Author: LunaoftheLight PM
Roma liked to pick up things that washed onto the shore. But then there were the things which were a little sinister, a little grim, a little off.Rated: Fiction K+ - English - Supernatural/Fantasy - Words: 2,547 - Published: 03-21-11 - Status: Complete - id: 2901123
|A+ A- Full 3/4 1/2 Expand Tighten|
A broken bottle, a a rusty key, an acorn miles from any oak tree. A ratty stuffed bear, a crushed soda can, a plastic bag filled with seawater and gravel. These were the treasures that lay on the shore, waiting for someone with the right eyes to see their beauty.
Roma liked the things that washed up on the shore. They were like her, in a way; broken, misfits, cast out to sea, but not yet completely destroyed by the ever-threatening waves. She could walk for miles along the shore, tasting the salt in the wet air, feeling the cool breeze that sent ripples across the water, cut off from the world by the tall, jutting cliffs cloaked with green grass. The hazy fog threatened to obscure her, and sometimes she imagined it did- that the fog would come out to greet her, wrap her in its softness and turn her to mist, becoming one with the sky.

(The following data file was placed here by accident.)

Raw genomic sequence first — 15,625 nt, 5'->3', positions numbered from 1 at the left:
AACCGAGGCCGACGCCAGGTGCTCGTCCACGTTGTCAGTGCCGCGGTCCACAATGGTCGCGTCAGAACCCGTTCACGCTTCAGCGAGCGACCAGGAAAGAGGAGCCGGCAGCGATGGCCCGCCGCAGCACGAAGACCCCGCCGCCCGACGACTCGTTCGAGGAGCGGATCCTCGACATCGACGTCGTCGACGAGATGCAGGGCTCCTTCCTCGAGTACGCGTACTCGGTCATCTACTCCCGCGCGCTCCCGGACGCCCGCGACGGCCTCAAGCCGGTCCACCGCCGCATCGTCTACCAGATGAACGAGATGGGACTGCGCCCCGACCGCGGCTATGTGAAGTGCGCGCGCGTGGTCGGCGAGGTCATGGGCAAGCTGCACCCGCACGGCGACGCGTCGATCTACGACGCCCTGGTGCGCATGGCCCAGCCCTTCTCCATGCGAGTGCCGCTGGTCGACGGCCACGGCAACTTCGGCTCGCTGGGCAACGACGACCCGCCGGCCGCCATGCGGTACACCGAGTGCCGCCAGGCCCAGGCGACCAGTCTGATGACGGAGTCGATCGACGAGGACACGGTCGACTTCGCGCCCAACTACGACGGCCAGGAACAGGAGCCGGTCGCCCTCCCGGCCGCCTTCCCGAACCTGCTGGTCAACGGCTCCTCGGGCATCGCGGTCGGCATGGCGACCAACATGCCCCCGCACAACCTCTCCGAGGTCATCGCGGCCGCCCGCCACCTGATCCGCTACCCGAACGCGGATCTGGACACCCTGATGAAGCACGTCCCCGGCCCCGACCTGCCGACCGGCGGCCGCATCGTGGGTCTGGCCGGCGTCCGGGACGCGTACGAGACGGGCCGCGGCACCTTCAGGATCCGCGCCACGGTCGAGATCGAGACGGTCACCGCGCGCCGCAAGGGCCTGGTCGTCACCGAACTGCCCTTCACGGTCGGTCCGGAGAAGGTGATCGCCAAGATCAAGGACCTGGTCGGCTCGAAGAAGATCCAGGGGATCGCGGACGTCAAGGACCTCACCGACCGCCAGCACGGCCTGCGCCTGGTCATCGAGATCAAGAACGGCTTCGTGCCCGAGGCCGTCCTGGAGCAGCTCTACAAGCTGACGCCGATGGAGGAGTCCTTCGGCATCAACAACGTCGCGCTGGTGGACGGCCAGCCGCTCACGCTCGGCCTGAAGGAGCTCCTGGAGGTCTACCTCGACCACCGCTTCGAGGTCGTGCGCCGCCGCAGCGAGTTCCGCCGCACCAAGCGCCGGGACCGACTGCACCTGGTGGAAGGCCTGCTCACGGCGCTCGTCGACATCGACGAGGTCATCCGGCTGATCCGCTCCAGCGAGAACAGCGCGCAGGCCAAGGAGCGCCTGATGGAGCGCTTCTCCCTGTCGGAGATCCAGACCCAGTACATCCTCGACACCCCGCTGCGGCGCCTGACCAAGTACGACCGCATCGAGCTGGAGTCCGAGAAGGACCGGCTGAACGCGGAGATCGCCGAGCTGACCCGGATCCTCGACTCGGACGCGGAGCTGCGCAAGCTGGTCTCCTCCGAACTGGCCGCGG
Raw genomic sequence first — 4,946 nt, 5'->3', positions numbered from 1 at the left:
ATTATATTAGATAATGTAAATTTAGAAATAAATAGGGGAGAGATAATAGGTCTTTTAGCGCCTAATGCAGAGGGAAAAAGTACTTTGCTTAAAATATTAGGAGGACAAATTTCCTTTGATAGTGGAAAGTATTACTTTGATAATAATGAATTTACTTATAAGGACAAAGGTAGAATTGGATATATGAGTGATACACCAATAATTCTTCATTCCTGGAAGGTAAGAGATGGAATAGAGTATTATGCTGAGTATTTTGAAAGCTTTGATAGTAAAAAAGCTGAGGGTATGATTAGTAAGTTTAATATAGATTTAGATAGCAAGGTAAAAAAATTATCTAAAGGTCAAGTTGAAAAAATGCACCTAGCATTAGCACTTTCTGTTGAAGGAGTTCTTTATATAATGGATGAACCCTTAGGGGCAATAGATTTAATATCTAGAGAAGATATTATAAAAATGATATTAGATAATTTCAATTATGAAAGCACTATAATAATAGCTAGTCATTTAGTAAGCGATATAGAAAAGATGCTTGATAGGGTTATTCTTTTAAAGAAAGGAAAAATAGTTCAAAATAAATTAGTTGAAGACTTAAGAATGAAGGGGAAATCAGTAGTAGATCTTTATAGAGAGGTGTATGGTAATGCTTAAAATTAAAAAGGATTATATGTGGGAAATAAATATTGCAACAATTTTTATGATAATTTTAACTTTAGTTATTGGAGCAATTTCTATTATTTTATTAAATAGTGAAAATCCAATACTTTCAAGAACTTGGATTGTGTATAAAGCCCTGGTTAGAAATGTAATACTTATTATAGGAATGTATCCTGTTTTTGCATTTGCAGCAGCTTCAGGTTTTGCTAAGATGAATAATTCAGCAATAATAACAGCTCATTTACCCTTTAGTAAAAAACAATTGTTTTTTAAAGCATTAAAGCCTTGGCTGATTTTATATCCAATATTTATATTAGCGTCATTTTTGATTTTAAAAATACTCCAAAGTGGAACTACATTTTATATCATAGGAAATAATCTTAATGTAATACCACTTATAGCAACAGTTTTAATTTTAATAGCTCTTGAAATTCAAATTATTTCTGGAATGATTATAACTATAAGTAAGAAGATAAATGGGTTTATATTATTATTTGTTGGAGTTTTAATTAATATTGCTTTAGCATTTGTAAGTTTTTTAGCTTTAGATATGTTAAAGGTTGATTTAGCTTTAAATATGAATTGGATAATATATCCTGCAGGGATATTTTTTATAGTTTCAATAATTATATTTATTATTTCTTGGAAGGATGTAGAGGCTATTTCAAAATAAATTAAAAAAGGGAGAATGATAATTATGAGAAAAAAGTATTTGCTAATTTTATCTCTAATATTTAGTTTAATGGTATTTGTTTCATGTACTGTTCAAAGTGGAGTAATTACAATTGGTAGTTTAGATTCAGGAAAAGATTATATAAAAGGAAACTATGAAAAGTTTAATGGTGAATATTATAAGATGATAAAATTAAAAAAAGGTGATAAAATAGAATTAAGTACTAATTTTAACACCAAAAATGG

The most prized objects in Roma's collection were always the oddest. Some were messages in bottles, faded to the point of being unrecognizable. Jars with colorful labels in foreign languages, bottle caps from soda that hadn't been made for twenty years. The head of a china doll that was missing its eyes and a good portion of its skull. The skeleton of a little bird. These were shards of someone's life that could never be replaced, things that were lost forever. A pair of child's scissors. A shoe.